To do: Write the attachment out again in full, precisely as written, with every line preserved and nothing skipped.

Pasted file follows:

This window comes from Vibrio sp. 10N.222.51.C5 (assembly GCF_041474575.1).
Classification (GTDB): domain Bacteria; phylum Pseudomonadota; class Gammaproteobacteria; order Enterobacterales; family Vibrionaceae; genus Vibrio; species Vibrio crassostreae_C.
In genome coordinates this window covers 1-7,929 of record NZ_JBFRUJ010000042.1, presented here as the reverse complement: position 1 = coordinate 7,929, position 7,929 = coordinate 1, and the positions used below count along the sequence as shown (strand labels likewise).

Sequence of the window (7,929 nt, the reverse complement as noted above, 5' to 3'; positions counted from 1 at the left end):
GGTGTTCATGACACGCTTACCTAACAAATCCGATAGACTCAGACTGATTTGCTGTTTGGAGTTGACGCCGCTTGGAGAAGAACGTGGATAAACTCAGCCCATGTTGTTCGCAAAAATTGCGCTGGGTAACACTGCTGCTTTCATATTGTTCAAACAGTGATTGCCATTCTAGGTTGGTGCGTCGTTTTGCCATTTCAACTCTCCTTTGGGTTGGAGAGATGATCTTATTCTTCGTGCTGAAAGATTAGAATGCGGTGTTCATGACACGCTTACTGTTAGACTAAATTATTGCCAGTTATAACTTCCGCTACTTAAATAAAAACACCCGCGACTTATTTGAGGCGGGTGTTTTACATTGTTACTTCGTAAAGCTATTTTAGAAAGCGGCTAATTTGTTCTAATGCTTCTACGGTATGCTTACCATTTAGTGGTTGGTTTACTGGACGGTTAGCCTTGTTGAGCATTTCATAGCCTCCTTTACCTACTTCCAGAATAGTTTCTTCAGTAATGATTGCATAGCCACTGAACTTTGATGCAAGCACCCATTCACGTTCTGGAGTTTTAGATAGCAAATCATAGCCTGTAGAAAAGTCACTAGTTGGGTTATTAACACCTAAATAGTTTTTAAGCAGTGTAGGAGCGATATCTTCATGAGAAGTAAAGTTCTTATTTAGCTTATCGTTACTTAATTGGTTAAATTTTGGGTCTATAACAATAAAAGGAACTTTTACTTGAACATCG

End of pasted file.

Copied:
This window comes from Vibrio sp. 10N.222.51.C5 (assembly GCF_041474575.1).
Classification (GTDB): domain Bacteria; phylum Pseudomonadota; class Gammaproteobacteria; order Enterobacterales; family Vibrionaceae; genus Vibrio; species Vibrio crassostreae_C.
In genome coordinates this window covers 1-7,929 of record NZ_JBFRUJ010000042.1, presented here as the reverse complement: position 1 = coordinate 7,929, position 7,929 = coordinate 1, and the positions used below count along the sequence as shown (strand labels likewise).

Sequence of the window (7,929 nt, the reverse complement as noted above, 5' to 3'; positions counted from 1 at the left end):
GGTGTTCATGACACGCTTACCTAACAAATCCGATAGACTCAGACTGATTTGCTGTTTGGAGTTGACGCCGCTTGGAGAAGAACGTGGATAAACTCAGCCCATGTTGTTCGCAAAAATTGCGCTGGGTAACACTGCTGCTTTCATATTGTTCAAACAGTGATTGCCATTCTAGGTTGGTGCGTCGTTTTGCCATTTCAACTCTCCTTTGGGTTGGAGAGATGATCTTATTCTTCGTGCTGAAAGATTAGAATGCGGTGTTCATGACACGCTTACTGTTAGACTAAATTATTGCCAGTTATAACTTCCGCTACTTAAATAAAAACACCCGCGACTTATTTGAGGCGGGTGTTTTACATTGTTACTTCGTAAAGCTATTTTAGAAAGCGGCTAATTTGTTCTAATGCTTCTACGGTATGCTTACCATTTAGTGGTTGGTTTACTGGACGGTTAGCCTTGTTGAGCATTTCATAGCCTCCTTTACCTACTTCCAGAATAGTTTCTTCAGTAATGATTGCATAGCCACTGAACTTTGATGCAAGCACCCATTCACGTTCTGGAGTTTTAGATAGCAAATCATAGCCTGTAGAAAAGTCACTAGTTGGGTTATTAACACCTAAATAGTTTTTAAGCAGTGTAGGAGCGATATCTTCATGAGAAGTAAAGTTCTTATTTAGCTTATCGTTACTTAATTGGTTAAATTTTGGGTCTATAACAATAAAAGGAACTTTTACTTGAACATCG